Just before the most recent California Health Benefit Exchange board meeting, the federal Health and Human Services agency released its list of proposed essential health benefits. Aimed at ensuring that health plans in individual and small group markets offer a minimum of coverage — both inside and outside of health benefit exchanges — the HHS proposed list is scheduled to take effect in 2014.
Board members got a quick briefing on the proposed requirements, since comments on them are due at the end of January. That leaves the board with one more meeting — on Jan. 17 — to approve comments on those benefit requirements, according to Peter Lee, executive director of the board.
“It’s something we didn’t expect to see,” Lee said. “We didn’t know it was coming.”
There are 10 categories of benefits under the proposal, “so it’s not weighted in any particular area,” according to Katie Marcellus of the board staff, who presented the overview to the board.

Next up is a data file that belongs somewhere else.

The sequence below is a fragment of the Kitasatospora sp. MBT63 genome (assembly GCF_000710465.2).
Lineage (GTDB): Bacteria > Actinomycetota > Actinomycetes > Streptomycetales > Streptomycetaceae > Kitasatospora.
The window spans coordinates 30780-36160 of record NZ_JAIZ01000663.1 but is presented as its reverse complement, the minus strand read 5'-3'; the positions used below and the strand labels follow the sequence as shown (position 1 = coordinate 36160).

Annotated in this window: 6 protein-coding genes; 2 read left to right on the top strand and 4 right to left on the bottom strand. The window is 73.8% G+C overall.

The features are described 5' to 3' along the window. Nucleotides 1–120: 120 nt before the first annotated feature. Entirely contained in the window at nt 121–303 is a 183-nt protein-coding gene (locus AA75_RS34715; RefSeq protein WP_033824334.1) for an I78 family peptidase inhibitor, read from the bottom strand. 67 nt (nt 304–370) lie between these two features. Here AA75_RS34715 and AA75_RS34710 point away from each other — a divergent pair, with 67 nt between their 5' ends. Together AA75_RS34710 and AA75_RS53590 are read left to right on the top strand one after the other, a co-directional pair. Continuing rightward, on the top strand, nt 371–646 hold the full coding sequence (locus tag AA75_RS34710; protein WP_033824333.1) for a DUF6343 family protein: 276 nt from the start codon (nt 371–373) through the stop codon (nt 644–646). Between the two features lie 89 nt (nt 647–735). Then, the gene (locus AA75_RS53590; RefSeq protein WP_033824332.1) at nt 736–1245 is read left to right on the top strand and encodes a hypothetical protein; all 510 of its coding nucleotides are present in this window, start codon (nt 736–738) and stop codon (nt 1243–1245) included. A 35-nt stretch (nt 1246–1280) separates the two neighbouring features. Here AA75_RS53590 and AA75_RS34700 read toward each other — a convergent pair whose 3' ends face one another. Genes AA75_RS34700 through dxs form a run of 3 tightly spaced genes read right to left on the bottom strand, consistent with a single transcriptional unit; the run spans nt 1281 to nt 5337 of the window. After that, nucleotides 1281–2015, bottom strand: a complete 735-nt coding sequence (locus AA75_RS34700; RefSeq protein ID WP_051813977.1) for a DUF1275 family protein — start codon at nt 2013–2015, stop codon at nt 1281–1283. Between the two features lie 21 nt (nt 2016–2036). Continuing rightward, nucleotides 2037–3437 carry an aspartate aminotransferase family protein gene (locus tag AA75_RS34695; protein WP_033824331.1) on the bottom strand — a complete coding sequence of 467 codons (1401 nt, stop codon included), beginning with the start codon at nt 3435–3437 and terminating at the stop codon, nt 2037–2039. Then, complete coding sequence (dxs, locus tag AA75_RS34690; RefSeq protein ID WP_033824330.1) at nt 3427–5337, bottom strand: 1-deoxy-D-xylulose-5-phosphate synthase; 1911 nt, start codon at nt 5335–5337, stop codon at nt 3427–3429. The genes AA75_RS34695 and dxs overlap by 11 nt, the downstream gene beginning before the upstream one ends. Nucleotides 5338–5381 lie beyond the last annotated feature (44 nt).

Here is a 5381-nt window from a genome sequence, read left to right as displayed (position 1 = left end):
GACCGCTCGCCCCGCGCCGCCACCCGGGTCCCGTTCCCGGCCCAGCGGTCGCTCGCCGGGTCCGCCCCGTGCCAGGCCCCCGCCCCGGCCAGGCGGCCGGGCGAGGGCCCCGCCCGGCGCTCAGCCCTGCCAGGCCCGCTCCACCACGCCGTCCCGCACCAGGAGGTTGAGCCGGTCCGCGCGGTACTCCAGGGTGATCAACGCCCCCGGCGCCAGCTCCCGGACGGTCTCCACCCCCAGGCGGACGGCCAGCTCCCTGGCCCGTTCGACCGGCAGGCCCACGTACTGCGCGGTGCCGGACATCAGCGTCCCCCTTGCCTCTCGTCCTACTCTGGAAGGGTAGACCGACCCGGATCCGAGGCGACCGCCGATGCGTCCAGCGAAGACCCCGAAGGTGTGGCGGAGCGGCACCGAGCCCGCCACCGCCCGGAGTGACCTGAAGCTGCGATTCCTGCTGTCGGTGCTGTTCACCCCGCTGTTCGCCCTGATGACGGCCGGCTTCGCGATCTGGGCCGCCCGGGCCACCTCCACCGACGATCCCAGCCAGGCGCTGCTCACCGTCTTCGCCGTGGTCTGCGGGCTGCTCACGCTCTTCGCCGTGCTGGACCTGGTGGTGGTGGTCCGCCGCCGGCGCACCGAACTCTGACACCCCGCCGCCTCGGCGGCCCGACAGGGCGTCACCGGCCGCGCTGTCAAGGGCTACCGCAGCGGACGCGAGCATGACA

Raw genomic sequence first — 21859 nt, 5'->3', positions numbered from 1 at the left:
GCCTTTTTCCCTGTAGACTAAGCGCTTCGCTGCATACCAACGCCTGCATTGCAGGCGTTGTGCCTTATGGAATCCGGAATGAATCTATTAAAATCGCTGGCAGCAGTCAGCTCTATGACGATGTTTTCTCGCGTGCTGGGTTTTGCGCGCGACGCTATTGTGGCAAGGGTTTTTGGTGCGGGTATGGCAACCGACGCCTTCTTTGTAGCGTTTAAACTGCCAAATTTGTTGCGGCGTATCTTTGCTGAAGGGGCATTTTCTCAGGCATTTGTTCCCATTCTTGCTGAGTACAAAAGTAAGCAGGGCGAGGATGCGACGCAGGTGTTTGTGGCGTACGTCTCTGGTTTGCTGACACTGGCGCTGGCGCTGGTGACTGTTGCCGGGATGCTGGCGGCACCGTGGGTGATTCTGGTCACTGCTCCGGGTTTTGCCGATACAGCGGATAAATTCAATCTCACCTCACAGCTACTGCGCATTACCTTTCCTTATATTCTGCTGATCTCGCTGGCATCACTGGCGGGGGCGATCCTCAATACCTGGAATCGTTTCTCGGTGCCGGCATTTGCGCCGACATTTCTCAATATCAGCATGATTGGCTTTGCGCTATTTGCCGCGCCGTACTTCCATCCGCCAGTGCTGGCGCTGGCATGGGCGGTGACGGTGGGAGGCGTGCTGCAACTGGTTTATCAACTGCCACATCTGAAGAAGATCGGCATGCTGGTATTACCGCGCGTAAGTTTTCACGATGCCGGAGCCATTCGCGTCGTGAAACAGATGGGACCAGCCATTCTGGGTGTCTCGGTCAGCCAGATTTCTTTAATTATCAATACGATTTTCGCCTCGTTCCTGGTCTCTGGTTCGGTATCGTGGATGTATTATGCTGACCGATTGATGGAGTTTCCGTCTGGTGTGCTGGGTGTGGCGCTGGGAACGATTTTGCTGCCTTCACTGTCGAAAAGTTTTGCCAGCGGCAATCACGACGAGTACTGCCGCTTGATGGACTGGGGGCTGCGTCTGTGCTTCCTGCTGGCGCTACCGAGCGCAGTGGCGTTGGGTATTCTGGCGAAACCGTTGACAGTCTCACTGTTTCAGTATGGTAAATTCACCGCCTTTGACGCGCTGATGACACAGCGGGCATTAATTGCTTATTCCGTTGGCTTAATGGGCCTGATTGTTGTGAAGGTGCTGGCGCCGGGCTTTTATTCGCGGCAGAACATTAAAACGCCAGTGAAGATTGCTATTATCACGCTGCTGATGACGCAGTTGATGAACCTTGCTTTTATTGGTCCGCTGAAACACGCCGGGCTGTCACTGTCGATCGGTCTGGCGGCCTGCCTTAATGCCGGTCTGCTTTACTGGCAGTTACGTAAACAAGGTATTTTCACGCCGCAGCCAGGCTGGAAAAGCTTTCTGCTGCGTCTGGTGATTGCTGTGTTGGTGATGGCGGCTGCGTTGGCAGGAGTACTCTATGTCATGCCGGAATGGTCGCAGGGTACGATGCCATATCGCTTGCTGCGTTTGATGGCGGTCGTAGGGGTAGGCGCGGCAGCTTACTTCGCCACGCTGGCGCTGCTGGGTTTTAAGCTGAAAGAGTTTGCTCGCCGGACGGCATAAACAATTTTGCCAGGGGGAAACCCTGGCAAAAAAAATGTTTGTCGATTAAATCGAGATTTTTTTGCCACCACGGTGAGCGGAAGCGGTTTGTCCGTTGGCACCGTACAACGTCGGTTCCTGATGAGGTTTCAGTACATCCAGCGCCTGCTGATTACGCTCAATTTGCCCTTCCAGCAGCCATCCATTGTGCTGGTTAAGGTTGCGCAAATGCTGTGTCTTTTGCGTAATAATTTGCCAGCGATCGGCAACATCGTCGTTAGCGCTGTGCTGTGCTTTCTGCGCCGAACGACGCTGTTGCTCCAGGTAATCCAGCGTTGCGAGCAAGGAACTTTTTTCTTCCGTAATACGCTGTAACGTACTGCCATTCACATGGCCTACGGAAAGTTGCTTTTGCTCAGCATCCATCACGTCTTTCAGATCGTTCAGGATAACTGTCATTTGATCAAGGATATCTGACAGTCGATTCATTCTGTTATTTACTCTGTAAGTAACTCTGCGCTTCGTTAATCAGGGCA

“There are a few coverage issues to note,” Marcellus said. “For instance, if a plan doesnât cover all 10 categories, the state has to supplement it.”
Board member Kim BelshÃ© said on her first reading of the proposal that it seems to leave a lot of critical decisions to the states.
“It effectively transfers those tricky questions about balance of mandate versus affordability to us,” BelshÃ© said.
The 10 categories of essential health benefits are:
- Ambulatory care;
- Emergency services;
- Maternity and newborn care;
- Mental, behavioral substance abuse services;
- Prescription drugs;
- Rehabilitative services and devices;
- Laboratory services;
- Preventive services and chronic disease management; and
- Pediatric services (including oral and vision care).